VERSION 1.0 JANUARY 2016
This short draft manifesto draws from sources around the UK, Ireland and beyond and seeks to define the best route to a paradigm shift in Belfast transport.
It’s designed to be crafted into a better document through open discussion. It can help policy makers see the needs of cycling from a city planning and transport perspective.
NI’s Bicycle Strategy sets a radical vision for how Belfast could operate by the year 2040 – we want to see this fully realised and help to update and improve that vision.
1) Build a dense grid of protected space for cycling and liveable streets across Belfast
Requiring people on bicycles to share space with arterial motor traffic condemns cycling to be a niche activity. Giving cycling the chance to be an equal part of transport mix – for people of all ages and abilities – requires dedicated, safe, protected and separated cycling space where appropriate.
All truly successful cycling cities and regions plan, fund, build and improve space for cycling. We must learn these lessons and design cycling into all of our roads and junctions.
A lack of safe and secure bicycle parking is a big issue and major barrier to growing cycling in Belfast, as is the poor provision of interchange facilities at our train and bus stations.
Too many of our residential streets are plagued by fast vehicles and through traffic. We must learn from best practice and begin to adopt a Dutch-style classification of road and street purpose, making better use of primary and arterial routes while reclaiming our streets from car dominance.
2) Fund the Bicycle Strategy to the level needed for success
Government funding for cycling across Northern Ireland has paled in comparison to international best practice. We typically spend around 50p per person each year, compared to upwards of £25 per person annually in the Netherlands.
The Bike Life Survey of Belfast residents (both cycling and non-cycling) showed a clear demand for Dutch-levels of cycling investment. No longer will scraps from the table suffice if we want Belfast to work as a multi-modal city – vehicle congestion will grind everyone to a halt otherwise.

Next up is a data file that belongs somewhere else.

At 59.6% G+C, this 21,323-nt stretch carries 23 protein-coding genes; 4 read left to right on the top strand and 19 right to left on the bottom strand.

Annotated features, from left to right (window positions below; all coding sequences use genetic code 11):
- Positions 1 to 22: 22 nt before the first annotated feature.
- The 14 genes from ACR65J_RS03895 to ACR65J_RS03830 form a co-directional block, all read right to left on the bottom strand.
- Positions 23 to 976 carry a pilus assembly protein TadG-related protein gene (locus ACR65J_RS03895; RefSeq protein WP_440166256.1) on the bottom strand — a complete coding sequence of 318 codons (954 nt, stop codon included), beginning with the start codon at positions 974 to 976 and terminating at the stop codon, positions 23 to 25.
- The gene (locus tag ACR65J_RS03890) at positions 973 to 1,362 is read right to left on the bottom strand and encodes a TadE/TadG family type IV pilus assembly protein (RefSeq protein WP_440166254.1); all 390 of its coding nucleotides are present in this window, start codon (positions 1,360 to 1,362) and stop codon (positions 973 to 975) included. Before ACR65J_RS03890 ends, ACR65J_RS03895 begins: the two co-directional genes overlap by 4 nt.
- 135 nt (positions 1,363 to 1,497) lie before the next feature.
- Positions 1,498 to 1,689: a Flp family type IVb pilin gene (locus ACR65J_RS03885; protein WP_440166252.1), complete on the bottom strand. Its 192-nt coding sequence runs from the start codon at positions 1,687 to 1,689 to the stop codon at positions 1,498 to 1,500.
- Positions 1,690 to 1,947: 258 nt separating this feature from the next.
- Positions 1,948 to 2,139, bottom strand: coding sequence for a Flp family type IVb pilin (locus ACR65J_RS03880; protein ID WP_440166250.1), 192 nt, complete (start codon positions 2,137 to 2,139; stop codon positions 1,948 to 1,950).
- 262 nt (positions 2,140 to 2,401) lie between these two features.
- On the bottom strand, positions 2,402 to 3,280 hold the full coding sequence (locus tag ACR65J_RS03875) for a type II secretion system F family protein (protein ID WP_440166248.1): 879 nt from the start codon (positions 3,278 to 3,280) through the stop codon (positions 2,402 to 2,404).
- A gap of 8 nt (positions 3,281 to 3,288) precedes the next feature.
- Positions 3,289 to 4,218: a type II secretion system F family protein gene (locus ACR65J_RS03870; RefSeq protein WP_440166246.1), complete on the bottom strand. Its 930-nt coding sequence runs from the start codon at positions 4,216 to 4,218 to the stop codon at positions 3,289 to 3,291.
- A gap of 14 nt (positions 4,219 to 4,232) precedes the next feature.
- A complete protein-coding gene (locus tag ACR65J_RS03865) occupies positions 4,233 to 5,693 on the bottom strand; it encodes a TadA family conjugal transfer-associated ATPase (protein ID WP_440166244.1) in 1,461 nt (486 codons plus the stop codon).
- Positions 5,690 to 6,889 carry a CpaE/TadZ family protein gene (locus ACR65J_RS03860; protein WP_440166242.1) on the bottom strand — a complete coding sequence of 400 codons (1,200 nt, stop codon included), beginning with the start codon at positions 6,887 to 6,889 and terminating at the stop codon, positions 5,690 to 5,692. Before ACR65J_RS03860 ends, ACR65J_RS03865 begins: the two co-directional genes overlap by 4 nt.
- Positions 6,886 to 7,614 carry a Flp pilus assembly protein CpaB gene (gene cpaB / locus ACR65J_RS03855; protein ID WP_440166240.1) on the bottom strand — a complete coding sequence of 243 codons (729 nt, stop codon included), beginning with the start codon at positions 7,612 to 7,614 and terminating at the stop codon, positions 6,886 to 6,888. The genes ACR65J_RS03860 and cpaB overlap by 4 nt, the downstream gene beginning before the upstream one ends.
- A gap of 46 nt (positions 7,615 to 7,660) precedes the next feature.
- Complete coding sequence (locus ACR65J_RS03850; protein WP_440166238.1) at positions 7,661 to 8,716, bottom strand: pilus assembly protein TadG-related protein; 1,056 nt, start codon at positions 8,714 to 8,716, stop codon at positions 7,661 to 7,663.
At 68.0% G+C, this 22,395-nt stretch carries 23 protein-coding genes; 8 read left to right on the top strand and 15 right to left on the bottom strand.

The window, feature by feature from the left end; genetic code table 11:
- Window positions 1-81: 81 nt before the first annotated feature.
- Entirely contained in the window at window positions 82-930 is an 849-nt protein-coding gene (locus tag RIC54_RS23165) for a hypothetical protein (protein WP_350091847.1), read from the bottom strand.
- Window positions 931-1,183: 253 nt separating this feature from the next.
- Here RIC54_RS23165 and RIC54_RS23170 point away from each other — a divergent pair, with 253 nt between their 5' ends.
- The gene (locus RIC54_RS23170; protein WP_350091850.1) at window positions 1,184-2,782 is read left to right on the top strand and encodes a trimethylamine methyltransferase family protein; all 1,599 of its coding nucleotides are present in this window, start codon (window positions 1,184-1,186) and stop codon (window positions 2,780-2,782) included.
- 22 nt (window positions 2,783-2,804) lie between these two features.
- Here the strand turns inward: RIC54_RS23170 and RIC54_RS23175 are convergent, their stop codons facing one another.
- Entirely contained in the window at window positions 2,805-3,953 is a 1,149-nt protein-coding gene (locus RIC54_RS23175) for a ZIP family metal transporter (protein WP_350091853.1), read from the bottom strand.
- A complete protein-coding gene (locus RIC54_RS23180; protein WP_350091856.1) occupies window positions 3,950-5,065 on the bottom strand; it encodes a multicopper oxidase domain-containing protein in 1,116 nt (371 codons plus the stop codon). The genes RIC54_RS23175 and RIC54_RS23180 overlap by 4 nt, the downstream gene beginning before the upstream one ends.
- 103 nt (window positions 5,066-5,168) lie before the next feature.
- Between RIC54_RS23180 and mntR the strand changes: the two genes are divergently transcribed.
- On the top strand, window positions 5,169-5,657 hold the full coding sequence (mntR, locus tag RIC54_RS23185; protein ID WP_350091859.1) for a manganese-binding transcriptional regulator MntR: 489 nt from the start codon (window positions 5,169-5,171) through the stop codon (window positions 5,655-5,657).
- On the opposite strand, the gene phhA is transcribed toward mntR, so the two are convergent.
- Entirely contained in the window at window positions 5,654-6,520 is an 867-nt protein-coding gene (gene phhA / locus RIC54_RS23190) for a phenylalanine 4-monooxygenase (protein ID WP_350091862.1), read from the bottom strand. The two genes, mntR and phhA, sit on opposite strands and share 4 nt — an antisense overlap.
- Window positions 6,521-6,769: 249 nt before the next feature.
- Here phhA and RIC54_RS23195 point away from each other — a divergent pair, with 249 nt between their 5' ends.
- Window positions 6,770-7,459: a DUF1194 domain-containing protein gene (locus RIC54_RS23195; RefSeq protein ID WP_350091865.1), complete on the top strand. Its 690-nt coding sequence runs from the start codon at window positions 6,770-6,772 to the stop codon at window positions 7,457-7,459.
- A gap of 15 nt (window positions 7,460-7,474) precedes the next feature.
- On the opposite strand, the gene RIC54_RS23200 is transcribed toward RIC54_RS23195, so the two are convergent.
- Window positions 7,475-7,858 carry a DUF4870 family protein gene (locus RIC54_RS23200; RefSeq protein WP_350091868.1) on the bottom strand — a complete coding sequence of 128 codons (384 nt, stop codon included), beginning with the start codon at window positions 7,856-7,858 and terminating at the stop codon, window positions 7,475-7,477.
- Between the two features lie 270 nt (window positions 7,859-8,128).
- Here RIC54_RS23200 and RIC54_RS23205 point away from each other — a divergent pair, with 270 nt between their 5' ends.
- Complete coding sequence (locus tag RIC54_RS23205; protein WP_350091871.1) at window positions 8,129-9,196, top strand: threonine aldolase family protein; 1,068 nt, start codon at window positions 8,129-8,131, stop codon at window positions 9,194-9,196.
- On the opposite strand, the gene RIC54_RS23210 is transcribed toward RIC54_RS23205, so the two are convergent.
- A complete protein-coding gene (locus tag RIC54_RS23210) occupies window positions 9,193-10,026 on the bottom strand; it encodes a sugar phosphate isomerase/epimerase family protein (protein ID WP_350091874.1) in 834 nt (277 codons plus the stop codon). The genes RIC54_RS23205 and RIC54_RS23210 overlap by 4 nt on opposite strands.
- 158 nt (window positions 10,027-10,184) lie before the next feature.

We must immediately commit to an annual spend of £10 per head of population (the consensus minimum for an ambitious city / region) rising by 50p in each year of the Bicycle Strategy until we reach £25 per head. This will pay back in terms of reduced congestion, better health outcomes, less household spend on transport costs and a rising quality of life around the city.
3) Safer, calmer streets where people live, work, play and shop – default 20mph
Separate cycling space is most appropriate on higher speed and higher volume arterial routes. Belfast needs 20mph to be the default street speed for all the bits in between, with exemption for arterial roads where it may be desirable.
Enabling children to play on our streets, rebuilding communities around local shopping and amenities, to walk and cycle without fear of fast traffic, requires more traffic-calming measures, cutting of most rat runs, and better designing new developments.
Independent retailers on our arterial roads labour under a false impression that on-street parking and fast, easy car access is integral to their economic outlook. Bus lanes and cycle space is often portrayed in the media as taking money directly from shop tills. Creating a welcoming sense of place, areas where people want to dwell, shop, ramble, sit outside cafes and let children play in safety is preferable to wide, noisy, polluted, hectic roads which mostly serve to speed drivers away from those same shops.
4) Target Belfast to be the top cycling city in these islands